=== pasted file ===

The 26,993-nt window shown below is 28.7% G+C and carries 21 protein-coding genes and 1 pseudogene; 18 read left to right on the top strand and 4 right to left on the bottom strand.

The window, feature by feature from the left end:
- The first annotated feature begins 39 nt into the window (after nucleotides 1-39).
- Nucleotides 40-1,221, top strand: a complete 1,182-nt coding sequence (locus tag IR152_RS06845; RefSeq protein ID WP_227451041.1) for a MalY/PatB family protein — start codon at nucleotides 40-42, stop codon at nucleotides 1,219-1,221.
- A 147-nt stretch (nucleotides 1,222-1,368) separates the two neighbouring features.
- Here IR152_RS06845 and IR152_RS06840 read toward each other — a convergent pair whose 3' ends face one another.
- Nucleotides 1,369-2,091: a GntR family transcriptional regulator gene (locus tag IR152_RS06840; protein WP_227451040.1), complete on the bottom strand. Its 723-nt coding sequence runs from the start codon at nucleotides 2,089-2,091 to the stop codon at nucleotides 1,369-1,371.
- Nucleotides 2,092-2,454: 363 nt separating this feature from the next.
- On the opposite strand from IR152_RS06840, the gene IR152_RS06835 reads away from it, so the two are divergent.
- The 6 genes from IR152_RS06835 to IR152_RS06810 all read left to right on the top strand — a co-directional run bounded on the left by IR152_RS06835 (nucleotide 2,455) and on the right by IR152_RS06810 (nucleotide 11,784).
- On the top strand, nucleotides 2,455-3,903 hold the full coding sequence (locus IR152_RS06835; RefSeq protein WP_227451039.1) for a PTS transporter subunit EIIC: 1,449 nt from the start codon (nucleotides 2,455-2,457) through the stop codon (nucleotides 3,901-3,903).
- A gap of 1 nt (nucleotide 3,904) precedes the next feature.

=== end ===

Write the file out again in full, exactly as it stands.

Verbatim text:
The 26,993-nt window shown below is 28.7% G+C and carries 21 protein-coding genes and 1 pseudogene; 18 read left to right on the top strand and 4 right to left on the bottom strand.

The window, feature by feature from the left end:
- The first annotated feature begins 39 nt into the window (after nucleotides 1-39).
- Nucleotides 40-1,221, top strand: a complete 1,182-nt coding sequence (locus tag IR152_RS06845; RefSeq protein ID WP_227451041.1) for a MalY/PatB family protein — start codon at nucleotides 40-42, stop codon at nucleotides 1,219-1,221.
- A 147-nt stretch (nucleotides 1,222-1,368) separates the two neighbouring features.
- Here IR152_RS06845 and IR152_RS06840 read toward each other — a convergent pair whose 3' ends face one another.
- Nucleotides 1,369-2,091: a GntR family transcriptional regulator gene (locus tag IR152_RS06840; protein WP_227451040.1), complete on the bottom strand. Its 723-nt coding sequence runs from the start codon at nucleotides 2,089-2,091 to the stop codon at nucleotides 1,369-1,371.
- Nucleotides 2,092-2,454: 363 nt separating this feature from the next.
- On the opposite strand from IR152_RS06840, the gene IR152_RS06835 reads away from it, so the two are divergent.
- The 6 genes from IR152_RS06835 to IR152_RS06810 all read left to right on the top strand — a co-directional run bounded on the left by IR152_RS06835 (nucleotide 2,455) and on the right by IR152_RS06810 (nucleotide 11,784).
- On the top strand, nucleotides 2,455-3,903 hold the full coding sequence (locus IR152_RS06835; RefSeq protein WP_227451039.1) for a PTS transporter subunit EIIC: 1,449 nt from the start codon (nucleotides 2,455-2,457) through the stop codon (nucleotides 3,901-3,903).
- A gap of 1 nt (nucleotide 3,904) precedes the next feature.